The following problem comes from a 1961 exam set collected by Ed Barbeau of the University of Toronto. The discontinued exams (by 2003) were for 5th year Ontario high school students seeking entrance and scholarships for the second year at a university.
“If sn denotes the sum of the first n natural numbers, find the sum of the infinite series
Unfortunately, the “Grade XIII” exam problem sets were not provided with answers, so I have no confirmation for my result. There may be a cunning way to manipulate the series to get a solution, but I could not see it off-hand. So I employed my tried and true power series approach to get my answer. It turned out to be power series manipulations on steroids, so there must be a simpler solution that does not use calculus. I assume the exams were timed exams, so I am not sure how a harried student could come up with a quick solution. I would appreciate any insights into this.
See Serious Series
If you will pardon the pun, this is a diabolical problem from the collection Five Hundred Mathematical Challenges.
“Problem 5. Calculate the sum
It has a non-calculus solution, but that involves a bunch of manipulations that were not that evident to me, or at least I doubt if I could have come up with them. I was able to reframe the problem using one of my favorite approaches, power series (or polynomials). The calculations are a bit hairy in any case, but I was impressed that my method worked at all.
See the Number of the Beast
This is another stimulating math problem from Colin Hughes’s Maths Challenge website (mathschallenge.net).
Find the exact value of the following infinite series:
____________1/2! + 2/3! + 3/4! + 4/5! + …”
See the Unexpected Sum
This is a challenging problem from Mathematical Quickies (1967).
“Evaluate the infinite product:”
I came up with a motivated solution using some standard techniques from calculus. Mathematical Quickies had a solution that did not employ calculus, but one which I felt used unmotivated tricks. See the Infinite Product Problem.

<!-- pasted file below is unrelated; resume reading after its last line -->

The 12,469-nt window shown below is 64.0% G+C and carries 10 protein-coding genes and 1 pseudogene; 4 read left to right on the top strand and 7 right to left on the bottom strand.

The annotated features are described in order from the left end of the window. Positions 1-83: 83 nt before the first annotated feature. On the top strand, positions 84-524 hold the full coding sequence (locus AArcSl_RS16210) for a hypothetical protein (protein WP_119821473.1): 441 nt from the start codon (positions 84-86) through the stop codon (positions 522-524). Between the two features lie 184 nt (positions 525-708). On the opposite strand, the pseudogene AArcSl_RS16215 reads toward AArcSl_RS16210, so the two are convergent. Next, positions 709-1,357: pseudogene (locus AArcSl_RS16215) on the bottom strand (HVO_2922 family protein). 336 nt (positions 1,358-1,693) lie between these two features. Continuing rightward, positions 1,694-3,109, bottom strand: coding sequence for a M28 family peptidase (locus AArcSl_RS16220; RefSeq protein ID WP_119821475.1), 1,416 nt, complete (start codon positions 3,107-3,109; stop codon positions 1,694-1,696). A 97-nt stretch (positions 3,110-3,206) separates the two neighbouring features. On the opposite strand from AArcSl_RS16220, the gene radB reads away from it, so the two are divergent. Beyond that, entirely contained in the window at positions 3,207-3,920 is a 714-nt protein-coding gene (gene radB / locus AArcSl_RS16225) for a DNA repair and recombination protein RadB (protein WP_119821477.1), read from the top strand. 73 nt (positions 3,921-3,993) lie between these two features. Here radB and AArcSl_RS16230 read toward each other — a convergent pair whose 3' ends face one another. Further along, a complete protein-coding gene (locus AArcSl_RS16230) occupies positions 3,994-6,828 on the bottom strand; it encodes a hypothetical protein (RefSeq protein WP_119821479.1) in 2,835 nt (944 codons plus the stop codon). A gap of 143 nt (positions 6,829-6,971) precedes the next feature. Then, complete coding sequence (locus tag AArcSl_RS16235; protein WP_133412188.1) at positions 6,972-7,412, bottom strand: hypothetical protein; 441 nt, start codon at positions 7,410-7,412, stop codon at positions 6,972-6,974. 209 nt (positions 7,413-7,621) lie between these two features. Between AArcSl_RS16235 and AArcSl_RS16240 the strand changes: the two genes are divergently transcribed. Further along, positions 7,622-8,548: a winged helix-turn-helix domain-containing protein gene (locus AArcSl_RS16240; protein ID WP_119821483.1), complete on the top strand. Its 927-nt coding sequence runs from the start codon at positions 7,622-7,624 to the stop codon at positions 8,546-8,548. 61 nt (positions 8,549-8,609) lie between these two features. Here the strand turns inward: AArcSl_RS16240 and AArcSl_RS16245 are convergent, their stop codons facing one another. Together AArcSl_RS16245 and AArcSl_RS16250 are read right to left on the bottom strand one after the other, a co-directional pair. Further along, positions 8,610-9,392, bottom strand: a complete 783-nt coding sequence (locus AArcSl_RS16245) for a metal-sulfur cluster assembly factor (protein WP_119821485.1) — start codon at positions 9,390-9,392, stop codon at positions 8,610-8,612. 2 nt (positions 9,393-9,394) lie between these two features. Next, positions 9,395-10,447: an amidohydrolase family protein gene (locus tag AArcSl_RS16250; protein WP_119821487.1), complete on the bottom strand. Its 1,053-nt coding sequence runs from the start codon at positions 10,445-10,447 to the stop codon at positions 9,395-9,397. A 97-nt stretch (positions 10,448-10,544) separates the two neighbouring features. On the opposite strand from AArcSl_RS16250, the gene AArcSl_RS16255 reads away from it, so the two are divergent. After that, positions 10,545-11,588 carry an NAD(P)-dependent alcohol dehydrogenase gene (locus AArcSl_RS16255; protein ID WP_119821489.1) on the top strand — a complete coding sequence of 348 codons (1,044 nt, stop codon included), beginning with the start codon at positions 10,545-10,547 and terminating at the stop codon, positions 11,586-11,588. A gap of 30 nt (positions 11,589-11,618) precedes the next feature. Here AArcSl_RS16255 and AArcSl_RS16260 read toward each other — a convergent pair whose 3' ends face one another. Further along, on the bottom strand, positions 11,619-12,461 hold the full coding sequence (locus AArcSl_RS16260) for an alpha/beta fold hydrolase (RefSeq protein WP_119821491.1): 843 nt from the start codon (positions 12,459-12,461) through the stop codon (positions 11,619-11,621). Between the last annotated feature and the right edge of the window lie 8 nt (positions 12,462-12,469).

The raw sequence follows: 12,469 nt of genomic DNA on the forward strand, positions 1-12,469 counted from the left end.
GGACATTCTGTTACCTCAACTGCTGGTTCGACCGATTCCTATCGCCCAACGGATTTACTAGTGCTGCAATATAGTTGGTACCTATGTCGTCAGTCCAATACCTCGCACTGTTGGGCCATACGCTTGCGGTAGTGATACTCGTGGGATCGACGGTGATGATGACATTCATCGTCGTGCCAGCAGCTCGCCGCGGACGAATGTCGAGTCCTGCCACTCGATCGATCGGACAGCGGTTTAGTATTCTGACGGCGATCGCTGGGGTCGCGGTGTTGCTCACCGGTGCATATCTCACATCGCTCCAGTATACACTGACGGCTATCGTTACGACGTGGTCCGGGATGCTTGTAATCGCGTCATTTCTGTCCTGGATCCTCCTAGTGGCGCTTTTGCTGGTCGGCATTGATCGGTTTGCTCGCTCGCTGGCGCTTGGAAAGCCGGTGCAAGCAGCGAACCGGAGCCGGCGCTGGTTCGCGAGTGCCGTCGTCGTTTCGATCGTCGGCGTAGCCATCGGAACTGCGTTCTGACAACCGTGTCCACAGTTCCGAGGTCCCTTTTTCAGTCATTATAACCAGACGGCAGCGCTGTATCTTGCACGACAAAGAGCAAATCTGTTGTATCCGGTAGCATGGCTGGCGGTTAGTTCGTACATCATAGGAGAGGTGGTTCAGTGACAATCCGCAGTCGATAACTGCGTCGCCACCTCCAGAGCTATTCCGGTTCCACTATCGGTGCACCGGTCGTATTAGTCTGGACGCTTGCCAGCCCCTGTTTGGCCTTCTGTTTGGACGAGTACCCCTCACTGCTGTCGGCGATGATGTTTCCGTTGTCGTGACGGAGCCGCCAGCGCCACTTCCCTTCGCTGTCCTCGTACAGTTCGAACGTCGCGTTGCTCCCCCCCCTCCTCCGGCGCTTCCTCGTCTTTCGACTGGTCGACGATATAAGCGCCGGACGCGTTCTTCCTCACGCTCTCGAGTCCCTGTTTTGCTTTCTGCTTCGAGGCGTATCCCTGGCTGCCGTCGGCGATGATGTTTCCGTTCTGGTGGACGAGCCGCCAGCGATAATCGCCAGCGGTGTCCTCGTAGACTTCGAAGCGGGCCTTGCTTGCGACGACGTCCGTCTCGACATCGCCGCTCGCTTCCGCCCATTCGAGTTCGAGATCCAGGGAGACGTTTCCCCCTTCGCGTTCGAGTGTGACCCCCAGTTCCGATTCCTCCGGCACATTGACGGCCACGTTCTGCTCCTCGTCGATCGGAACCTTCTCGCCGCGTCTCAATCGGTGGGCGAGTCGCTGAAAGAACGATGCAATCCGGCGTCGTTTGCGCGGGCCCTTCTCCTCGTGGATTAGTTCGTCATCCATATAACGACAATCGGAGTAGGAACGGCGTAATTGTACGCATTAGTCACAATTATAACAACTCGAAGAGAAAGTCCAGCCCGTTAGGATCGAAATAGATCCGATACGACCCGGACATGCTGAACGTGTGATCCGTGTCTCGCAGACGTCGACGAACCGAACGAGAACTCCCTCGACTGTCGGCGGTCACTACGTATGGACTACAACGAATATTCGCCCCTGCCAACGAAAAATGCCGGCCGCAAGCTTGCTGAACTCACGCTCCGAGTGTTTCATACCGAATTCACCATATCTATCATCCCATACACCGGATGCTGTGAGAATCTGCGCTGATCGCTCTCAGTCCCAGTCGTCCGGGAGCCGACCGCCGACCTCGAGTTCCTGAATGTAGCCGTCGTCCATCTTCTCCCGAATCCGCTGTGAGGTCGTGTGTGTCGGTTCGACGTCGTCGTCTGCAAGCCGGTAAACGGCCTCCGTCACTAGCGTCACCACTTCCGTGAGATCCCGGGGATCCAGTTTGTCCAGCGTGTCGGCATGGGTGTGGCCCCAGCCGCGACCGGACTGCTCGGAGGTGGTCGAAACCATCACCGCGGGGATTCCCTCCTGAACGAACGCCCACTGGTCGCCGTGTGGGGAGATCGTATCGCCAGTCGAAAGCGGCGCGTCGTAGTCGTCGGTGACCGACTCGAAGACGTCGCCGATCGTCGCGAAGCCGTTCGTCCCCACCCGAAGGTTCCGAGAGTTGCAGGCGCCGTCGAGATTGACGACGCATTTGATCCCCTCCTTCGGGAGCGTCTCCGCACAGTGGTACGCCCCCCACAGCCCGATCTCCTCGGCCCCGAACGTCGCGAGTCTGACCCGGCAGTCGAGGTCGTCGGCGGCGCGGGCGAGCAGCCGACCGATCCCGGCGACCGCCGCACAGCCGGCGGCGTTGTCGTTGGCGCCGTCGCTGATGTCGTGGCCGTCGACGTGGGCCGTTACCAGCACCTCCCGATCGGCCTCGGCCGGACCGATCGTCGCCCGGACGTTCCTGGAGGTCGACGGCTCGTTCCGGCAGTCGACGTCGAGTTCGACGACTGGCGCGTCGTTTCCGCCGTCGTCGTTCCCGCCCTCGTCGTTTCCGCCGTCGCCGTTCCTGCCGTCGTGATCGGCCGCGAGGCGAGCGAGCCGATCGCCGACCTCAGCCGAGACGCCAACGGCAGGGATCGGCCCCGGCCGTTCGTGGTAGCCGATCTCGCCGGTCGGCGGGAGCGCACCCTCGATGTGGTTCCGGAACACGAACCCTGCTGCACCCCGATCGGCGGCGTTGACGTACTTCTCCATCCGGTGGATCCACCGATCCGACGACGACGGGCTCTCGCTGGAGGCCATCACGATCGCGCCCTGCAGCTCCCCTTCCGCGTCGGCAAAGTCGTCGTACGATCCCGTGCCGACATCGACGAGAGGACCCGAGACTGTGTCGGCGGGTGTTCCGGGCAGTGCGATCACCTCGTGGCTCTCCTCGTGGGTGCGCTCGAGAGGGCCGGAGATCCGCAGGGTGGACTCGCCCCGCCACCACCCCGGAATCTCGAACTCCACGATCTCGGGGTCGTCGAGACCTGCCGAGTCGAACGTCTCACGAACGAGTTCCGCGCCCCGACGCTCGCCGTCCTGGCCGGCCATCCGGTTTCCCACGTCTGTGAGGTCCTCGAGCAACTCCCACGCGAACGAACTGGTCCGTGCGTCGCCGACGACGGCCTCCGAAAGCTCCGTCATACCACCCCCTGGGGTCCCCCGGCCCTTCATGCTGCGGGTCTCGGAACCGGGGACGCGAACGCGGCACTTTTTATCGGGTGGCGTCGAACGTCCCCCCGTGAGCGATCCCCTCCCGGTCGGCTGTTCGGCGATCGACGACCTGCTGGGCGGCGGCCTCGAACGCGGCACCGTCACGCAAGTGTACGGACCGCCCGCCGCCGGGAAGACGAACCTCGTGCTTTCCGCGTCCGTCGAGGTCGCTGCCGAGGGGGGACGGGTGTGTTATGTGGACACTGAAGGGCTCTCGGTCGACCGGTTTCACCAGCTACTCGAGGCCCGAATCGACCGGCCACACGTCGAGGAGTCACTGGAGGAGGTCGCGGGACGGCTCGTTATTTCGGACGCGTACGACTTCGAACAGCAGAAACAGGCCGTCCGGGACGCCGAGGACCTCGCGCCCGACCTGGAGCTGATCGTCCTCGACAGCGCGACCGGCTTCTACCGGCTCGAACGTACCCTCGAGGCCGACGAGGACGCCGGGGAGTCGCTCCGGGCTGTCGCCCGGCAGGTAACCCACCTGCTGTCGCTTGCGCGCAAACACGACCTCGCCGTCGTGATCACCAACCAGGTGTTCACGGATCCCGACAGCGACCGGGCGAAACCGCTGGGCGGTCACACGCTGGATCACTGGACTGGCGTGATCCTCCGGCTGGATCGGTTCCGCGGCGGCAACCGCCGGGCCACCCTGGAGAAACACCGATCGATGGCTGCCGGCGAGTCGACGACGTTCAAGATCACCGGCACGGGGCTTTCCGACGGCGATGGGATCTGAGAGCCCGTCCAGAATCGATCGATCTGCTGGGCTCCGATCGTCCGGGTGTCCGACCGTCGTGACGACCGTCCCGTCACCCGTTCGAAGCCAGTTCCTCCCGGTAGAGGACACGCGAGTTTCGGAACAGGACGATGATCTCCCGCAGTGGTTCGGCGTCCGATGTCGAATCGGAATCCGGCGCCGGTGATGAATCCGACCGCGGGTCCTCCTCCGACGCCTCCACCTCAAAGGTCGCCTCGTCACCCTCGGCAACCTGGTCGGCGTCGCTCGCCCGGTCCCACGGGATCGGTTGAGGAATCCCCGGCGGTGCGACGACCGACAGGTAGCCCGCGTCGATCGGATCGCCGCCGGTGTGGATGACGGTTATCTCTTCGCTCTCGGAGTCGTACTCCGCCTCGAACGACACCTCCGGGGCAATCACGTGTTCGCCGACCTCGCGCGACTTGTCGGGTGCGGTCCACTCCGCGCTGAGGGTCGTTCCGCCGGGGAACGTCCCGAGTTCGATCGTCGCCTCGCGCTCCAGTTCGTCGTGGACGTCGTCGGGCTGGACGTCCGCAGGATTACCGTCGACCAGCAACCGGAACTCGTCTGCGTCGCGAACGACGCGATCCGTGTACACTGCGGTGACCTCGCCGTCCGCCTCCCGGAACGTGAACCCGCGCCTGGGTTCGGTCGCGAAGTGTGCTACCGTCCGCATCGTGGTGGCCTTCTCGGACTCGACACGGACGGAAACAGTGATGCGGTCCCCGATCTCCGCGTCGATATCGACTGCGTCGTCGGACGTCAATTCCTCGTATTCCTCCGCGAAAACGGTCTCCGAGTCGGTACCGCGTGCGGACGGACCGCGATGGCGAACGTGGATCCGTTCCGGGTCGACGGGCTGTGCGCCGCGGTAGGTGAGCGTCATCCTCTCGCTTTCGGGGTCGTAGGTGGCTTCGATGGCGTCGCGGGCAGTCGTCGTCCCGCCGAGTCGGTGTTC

Probably the most satisfying article I have put together is a recent one on point set topology. An old friend of mine, who studied math and physics in college but ended up getting a doctorate in English, asked me, what was topology? Knowing that there were two main branches of topology (general or point set topology and algebraic topology), I chose to describe point set topology first, especially since it was what I was most familiar with and had worked with most in my graduate work.
The essay turned out to have a surprising structure more like a musical theme and variations. The theme was the geometric series. I found it to be a wonderful medium to show the evolution of ideas (acting as variations) from the early Greeks (Zeno’s Paradoxes) through the development of calculus, decimal expansions of real numbers, to power series, metric spaces, and finally general topologies.
There was an additional benefit to this series of transformations of an initial idea: one of the major aspects of true mathematics became evident, namely, the extension of an idea into new territories that reveal unexpected connections to other forms of mathematics. Treating complicated functions as points in a topological space was a wonderful idea developed over the end of the 19th and beginning of the 20th centuries and became the basis of the field of functional analysis. See Point Set Topology.